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How useful is Structural VAR Analysis for Irish economics?

  • McCoy, Daniel

    (Central Bank and Financial Services Authority of Ireland)

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    The purpose of this paper is to provide an introduction to the methodology known as Structural Vector Autoregression (SVAR) analysis and to examine its applicability in the context of Irish macroeconomics. The SVAR approach has been developed over the last decade to interpret business cycle fluctuations and to help identify the effects of different economic policies. It is an extension on the traditional atheoretic VAR approach in that it combines economic theory with time-series analysis to determine the dynamic response of economic variables to various disturbances. The main advantage with SVAR analysis is that the necessary restrictions on the estimated reduced form model, required for identification of the underlying structural model, can be provided by economic theory. These restrictions can be either contemporaneous or long-run in nature depending on whether the underlying disturbances are considered to be temporary or permanent in nature. Once the identification is achieved it is possible to recover the structural shocks. These shocks can then be used to generate impulse response and variance decomposition functions to assess the dynamic impacts on different economic variables. In addition these functions can be used to test whether such shocks affect the economic variables as economic theory would predict so providing a check on the theory. SVAR analysis has been used internationally to examine a variety of research topics, such as asymmetric shocks from monetary union and impacts of exchange rate movements. A number of research topics in the Irish context that could benefit from SVAR analysis are identified. These topics relate mainly to areas of inflation, exchange rate and monetary policy. The SVAR is an important and useful methodology that is worthy of more attention by the Irish economics community than it currently receives.

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    File URL: http://www.centralbank.ie/publications/documents/2RT97.pdf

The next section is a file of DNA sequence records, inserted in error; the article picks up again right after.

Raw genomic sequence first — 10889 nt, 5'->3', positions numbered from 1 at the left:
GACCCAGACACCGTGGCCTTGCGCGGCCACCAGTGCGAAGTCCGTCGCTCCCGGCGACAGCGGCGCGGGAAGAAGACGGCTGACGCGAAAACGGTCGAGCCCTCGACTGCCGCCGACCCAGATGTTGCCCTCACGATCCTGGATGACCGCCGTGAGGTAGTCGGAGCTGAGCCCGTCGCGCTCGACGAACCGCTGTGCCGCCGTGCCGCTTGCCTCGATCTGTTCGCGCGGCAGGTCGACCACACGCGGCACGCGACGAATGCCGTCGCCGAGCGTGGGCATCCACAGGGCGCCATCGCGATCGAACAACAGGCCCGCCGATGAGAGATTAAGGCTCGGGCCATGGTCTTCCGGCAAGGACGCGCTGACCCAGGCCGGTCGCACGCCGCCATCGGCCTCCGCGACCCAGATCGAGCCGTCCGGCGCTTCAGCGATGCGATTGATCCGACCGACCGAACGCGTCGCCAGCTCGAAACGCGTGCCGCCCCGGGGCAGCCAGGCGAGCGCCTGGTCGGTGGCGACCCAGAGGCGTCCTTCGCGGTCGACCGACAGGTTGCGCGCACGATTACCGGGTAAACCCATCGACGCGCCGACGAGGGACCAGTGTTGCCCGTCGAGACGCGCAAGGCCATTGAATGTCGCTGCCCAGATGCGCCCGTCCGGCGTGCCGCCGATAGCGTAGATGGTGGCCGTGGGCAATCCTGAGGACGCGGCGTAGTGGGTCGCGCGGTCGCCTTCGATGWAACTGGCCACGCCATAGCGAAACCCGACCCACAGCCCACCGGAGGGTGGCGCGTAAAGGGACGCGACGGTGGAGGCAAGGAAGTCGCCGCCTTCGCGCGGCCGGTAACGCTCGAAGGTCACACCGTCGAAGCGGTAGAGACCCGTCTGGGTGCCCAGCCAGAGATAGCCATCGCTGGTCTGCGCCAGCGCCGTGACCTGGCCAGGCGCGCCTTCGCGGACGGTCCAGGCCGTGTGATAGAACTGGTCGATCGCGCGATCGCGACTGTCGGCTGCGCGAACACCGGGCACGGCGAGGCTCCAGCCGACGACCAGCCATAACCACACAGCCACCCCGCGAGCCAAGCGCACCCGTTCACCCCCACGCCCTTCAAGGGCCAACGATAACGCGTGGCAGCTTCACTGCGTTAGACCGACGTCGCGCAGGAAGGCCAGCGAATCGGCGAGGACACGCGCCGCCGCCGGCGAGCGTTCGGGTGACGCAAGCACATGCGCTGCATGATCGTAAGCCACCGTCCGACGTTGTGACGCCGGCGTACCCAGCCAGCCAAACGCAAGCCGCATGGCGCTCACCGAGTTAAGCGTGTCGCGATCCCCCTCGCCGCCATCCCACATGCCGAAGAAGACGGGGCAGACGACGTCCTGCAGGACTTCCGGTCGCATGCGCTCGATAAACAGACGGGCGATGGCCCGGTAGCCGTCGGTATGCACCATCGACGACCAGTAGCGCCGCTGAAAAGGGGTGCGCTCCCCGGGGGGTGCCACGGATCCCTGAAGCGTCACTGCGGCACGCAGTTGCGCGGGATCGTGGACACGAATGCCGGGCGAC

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    Paper provided by Central Bank of Ireland in its series Research Technical Papers with number 2/RT/97.

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    Length: 26 pages
    Date of creation: Apr 1997
    Date of revision:
    Handle: RePEc:cbi:wpaper:2/rt/97
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    1. Eichengreen, Barry, 1996. "EMU: An Outsider's Perspective," Center for International and Development Economics Research, Working Paper Series qt2m60n639, Center for International and Development Economics Research, Institute for Business and Economic Research, UC Berkeley.
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    4. Richard Clarida & Mark Gertler, 1996. "How the Bundesbank Conducts Monetary Policy," NBER Working Papers 5581, National Bureau of Economic Research, Inc.
    5. Blanchard, Olivier Jean & Quah, Danny, 1989. "The Dynamic Effects of Aggregate Demand and Supply Disturbances," American Economic Review, American Economic Association, vol. 79(4), pages 655-73, September.
    6. Sims, Christopher A, 1980. "Macroeconomics and Reality," Econometrica, Econometric Society, vol. 48(1), pages 1-48, January.
    7. Maurice Obstfeld, 1985. "Floating Exchange Rates: Experience and Prospects," Brookings Papers on Economic Activity, Economic Studies Program, The Brookings Institution, vol. 16(2), pages 369-464.
    8. Mark S Astley & Anthony Garratt, 1998. "Exchange rates and prices: sources of sterling real exchange rate fluctuations 1973-94," Bank of England working papers 85, Bank of England.
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